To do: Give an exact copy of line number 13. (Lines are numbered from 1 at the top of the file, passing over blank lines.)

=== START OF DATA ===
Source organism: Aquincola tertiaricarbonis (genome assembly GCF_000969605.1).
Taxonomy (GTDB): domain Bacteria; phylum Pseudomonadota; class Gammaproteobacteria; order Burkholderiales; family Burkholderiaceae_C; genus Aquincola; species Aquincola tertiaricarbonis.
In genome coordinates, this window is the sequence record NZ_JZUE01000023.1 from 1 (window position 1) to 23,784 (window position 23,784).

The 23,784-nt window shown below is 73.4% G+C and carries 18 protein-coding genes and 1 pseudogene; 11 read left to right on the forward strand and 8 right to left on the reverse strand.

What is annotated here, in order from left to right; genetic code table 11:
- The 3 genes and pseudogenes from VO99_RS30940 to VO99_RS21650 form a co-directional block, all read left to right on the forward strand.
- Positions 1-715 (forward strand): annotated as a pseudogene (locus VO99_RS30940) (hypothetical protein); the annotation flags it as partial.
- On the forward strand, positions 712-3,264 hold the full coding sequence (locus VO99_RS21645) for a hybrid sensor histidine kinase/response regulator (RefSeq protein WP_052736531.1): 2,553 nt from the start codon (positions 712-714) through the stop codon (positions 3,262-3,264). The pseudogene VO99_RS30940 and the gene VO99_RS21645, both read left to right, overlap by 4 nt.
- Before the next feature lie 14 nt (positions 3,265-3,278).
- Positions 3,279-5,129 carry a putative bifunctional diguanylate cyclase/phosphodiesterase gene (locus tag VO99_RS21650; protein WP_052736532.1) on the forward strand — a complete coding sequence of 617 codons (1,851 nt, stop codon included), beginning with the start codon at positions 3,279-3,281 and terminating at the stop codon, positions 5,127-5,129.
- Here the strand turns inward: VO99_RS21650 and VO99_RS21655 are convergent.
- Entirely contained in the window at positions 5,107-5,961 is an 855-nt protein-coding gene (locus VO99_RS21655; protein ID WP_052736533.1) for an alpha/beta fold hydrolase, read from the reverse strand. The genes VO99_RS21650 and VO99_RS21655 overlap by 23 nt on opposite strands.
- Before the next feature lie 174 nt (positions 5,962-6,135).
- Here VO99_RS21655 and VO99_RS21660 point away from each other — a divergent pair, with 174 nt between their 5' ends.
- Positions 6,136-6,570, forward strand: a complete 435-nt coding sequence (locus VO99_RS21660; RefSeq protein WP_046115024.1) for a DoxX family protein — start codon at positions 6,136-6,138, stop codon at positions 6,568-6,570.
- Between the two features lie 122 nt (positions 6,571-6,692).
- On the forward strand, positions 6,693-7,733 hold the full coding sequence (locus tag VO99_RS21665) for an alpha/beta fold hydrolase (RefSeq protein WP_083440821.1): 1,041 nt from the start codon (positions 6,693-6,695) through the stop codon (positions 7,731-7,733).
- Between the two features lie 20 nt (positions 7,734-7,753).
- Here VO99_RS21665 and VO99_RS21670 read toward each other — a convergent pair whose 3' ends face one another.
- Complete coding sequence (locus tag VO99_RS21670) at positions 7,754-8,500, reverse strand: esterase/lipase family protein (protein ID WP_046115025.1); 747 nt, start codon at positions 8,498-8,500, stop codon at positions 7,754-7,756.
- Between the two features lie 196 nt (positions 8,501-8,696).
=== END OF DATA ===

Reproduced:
- Before the next feature lie 174 nt (positions 5,962-6,135).